Born: Nov. 29, 1898, in Belfast, Ireland.
Good friend: J.R.R. Tolkien, author of the children's classic, "The Hobbit." Despite their friendship, Tolkien didn't care for Lewis' "The Lion, the Witch and the Wardrobe."
The Lewis library: His first major work, "The Pilgrim's Regress" (1933), shares his spiritual journey to Christian faith. His academic works also won acclaim, including "The Allegory of Love" (1936), still considered a classic, is a history of love literature from the Middle Ages to Shakespeare's time. "Out of the Silent Planet" (1938) was the first of a trilogy of science fiction novels. His first children's book, "The Lion, the Witch and the Wardrobe" was published in 1950, followed by six more Narnia books. The series finale, "The Last Battle" came out in 1956. "Mere Christianity" (1952) remains an ever-popular defense of orthodox Christianity, especially among Christian evangelicals.
Married: Joy Gresham, an American fan, in 1956. She died of cancer four years later. "Shadowlands" — a major 1993 film starring Anthony Hopkins and Debra Winger — chronicles their love affair. "Why love, if losing hurts so much?" Lewis asks.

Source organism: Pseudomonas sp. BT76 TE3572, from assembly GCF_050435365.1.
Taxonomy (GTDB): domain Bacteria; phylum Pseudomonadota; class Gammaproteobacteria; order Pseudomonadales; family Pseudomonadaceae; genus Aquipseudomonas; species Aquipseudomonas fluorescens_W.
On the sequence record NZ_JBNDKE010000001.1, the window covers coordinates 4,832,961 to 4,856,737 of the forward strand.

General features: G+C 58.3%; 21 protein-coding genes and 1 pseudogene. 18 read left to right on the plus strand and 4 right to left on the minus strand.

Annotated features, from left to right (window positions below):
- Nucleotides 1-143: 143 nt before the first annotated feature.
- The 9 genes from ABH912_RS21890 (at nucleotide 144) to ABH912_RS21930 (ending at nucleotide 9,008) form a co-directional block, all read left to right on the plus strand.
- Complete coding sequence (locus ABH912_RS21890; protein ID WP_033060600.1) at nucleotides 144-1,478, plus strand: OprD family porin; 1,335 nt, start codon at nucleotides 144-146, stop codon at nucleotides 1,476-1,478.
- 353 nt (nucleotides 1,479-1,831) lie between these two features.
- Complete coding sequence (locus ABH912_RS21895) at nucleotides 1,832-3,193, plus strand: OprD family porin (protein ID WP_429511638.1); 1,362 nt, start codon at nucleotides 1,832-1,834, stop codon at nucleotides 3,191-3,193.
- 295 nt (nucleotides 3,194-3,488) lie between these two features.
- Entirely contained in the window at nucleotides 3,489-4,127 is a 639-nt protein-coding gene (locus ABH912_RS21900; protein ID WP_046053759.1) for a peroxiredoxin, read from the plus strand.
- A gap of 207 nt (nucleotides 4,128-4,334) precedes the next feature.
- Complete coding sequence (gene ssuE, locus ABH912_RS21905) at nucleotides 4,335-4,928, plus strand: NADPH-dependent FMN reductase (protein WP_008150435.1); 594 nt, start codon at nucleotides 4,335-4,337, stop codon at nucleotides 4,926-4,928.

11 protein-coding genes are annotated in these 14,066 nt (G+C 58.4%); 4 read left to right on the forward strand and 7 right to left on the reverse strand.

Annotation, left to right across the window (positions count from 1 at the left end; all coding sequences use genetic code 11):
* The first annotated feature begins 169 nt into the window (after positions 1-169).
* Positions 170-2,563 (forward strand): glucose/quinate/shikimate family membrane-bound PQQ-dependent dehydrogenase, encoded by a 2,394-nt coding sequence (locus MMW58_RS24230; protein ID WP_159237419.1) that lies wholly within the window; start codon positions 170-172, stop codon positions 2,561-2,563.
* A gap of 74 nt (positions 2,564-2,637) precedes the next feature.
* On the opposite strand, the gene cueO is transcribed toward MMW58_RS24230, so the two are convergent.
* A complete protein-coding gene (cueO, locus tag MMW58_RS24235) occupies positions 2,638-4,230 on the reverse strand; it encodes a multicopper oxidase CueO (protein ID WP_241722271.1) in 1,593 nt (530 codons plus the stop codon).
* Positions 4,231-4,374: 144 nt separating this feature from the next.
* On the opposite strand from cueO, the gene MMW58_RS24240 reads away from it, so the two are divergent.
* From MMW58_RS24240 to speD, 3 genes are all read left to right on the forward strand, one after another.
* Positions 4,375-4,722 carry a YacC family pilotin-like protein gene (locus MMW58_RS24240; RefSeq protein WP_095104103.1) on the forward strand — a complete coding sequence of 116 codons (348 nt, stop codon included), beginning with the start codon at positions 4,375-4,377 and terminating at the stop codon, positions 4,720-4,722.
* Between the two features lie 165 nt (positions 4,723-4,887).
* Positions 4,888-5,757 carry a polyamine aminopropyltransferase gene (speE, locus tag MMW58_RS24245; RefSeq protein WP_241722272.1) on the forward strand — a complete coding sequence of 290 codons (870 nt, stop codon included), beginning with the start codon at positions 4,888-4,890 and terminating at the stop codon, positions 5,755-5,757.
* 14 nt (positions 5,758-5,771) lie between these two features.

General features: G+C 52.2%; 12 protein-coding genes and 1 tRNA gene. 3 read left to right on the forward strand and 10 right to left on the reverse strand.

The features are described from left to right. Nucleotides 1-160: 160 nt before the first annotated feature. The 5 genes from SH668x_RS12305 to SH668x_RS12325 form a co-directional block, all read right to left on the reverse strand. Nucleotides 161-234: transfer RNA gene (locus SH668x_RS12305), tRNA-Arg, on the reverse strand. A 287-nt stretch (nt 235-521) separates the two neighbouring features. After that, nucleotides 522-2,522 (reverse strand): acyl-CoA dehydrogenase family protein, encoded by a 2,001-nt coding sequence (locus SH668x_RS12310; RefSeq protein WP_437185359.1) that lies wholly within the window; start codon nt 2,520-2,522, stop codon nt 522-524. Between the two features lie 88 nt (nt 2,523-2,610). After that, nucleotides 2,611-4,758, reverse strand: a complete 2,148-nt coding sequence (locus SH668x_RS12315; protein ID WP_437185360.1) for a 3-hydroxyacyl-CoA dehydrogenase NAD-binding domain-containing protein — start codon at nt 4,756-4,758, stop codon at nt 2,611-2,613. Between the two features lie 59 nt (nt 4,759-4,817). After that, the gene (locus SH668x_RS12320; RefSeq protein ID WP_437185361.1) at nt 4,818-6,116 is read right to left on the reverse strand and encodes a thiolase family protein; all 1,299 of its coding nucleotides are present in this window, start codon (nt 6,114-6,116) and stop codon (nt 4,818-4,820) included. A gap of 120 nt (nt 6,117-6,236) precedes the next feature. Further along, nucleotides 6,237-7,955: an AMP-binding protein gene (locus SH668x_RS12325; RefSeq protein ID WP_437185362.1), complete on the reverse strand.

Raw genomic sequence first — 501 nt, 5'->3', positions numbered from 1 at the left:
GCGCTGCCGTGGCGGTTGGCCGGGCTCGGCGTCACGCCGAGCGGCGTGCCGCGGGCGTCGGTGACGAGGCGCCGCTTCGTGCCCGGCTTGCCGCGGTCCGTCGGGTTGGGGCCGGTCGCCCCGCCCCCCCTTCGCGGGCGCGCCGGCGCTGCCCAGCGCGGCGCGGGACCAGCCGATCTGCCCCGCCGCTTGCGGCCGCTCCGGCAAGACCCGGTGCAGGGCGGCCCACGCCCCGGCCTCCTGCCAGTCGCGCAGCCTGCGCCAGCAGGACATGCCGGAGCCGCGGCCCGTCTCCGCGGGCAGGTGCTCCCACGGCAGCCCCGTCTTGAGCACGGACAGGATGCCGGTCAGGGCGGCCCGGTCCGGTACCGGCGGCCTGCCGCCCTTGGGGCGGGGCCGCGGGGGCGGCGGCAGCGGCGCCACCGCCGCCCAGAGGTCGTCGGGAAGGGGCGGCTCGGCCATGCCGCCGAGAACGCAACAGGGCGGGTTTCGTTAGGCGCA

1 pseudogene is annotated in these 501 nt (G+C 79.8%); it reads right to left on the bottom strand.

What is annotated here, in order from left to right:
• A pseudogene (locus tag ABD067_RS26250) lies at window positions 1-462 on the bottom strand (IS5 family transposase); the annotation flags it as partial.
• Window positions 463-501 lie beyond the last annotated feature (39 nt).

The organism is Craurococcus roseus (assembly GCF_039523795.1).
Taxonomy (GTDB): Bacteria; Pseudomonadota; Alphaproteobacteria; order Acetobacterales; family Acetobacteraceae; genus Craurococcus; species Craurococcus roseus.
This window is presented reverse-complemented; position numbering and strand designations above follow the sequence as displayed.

Died: Nov. 22, 1963 — the same day John F. Kennedy was assassinated — at age 64.
C.S. Lewis photo courtesy of John Chillingworth/Hulton Deutsch Collection
About the film
C.S. Lewis' timeless adventure follows the exploits of the four Pevensie siblings — Lucy, Edmund, Susan and Peter — in World War II England who enter the world of Narnia through a magical wardrobe while playing a game of hide-and-seek at the rural estate of a mysterious professor.
Once in Narnia, the children discover a charming, once peaceful land inhabited by talking beasts, dwarfs, fauns, centaurs and giants that has become a world cursed to eternal winter by the evil White Witch, Jadis. Under the guidance of a noble and mystical ruler, the magnificent lion Aslan, the children fight to overcome Jadis' powerful hold over Narnia in a spectacular, climactic battle that will free Narnia from her icy spell forever.
The Chronicles of Narnia: The Lion, The Witch and the Wardrobe
Theatrical Release Date: Dec. 9, 2005